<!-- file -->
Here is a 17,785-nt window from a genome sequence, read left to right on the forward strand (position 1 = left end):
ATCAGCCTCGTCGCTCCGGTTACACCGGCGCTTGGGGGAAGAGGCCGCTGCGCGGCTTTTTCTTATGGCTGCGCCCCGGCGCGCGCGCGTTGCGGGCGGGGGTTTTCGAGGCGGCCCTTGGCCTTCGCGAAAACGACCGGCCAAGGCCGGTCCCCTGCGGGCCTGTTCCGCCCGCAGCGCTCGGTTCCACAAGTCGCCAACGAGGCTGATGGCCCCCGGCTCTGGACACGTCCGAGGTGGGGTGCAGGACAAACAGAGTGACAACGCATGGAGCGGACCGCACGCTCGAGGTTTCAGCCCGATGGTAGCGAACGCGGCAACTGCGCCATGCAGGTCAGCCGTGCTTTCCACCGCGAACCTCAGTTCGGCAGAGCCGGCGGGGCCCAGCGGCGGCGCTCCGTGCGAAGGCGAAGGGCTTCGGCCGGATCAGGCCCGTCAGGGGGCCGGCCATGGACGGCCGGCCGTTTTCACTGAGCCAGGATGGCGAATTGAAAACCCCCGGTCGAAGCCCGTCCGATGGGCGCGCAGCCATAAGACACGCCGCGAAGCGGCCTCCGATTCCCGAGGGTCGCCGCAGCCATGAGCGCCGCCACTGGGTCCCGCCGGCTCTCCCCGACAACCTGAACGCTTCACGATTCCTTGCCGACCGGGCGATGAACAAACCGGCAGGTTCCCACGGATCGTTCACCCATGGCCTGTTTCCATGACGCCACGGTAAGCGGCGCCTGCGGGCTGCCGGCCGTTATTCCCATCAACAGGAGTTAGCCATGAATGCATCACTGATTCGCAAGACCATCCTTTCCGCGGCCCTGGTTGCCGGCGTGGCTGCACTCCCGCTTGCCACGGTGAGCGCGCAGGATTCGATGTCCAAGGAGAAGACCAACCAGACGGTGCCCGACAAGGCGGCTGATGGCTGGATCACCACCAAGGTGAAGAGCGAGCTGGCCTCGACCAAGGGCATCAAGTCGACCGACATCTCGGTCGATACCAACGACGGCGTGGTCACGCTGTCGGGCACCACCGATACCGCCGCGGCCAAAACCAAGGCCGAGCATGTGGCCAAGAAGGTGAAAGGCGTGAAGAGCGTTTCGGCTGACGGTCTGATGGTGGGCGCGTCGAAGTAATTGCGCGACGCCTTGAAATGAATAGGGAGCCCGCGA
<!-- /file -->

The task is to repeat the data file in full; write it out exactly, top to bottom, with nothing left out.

Here is a 17,785-nt window from a genome sequence, read left to right on the forward strand (position 1 = left end):
ATCAGCCTCGTCGCTCCGGTTACACCGGCGCTTGGGGGAAGAGGCCGCTGCGCGGCTTTTTCTTATGGCTGCGCCCCGGCGCGCGCGCGTTGCGGGCGGGGGTTTTCGAGGCGGCCCTTGGCCTTCGCGAAAACGACCGGCCAAGGCCGGTCCCCTGCGGGCCTGTTCCGCCCGCAGCGCTCGGTTCCACAAGTCGCCAACGAGGCTGATGGCCCCCGGCTCTGGACACGTCCGAGGTGGGGTGCAGGACAAACAGAGTGACAACGCATGGAGCGGACCGCACGCTCGAGGTTTCAGCCCGATGGTAGCGAACGCGGCAACTGCGCCATGCAGGTCAGCCGTGCTTTCCACCGCGAACCTCAGTTCGGCAGAGCCGGCGGGGCCCAGCGGCGGCGCTCCGTGCGAAGGCGAAGGGCTTCGGCCGGATCAGGCCCGTCAGGGGGCCGGCCATGGACGGCCGGCCGTTTTCACTGAGCCAGGATGGCGAATTGAAAACCCCCGGTCGAAGCCCGTCCGATGGGCGCGCAGCCATAAGACACGCCGCGAAGCGGCCTCCGATTCCCGAGGGTCGCCGCAGCCATGAGCGCCGCCACTGGGTCCCGCCGGCTCTCCCCGACAACCTGAACGCTTCACGATTCCTTGCCGACCGGGCGATGAACAAACCGGCAGGTTCCCACGGATCGTTCACCCATGGCCTGTTTCCATGACGCCACGGTAAGCGGCGCCTGCGGGCTGCCGGCCGTTATTCCCATCAACAGGAGTTAGCCATGAATGCATCACTGATTCGCAAGACCATCCTTTCCGCGGCCCTGGTTGCCGGCGTGGCTGCACTCCCGCTTGCCACGGTGAGCGCGCAGGATTCGATGTCCAAGGAGAAGACCAACCAGACGGTGCCCGACAAGGCGGCTGATGGCTGGATCACCACCAAGGTGAAGAGCGAGCTGGCCTCGACCAAGGGCATCAAGTCGACCGACATCTCGGTCGATACCAACGACGGCGTGGTCACGCTGTCGGGCACCACCGATACCGCCGCGGCCAAAACCAAGGCCGAGCATGTGGCCAAGAAGGTGAAAGGCGTGAAGAGCGTTTCGGCTGACGGTCTGATGGTGGGCGCGTCGAAGTAATTGCGCGACGCCTTGAAATGAATAGGGAGCCCGCGA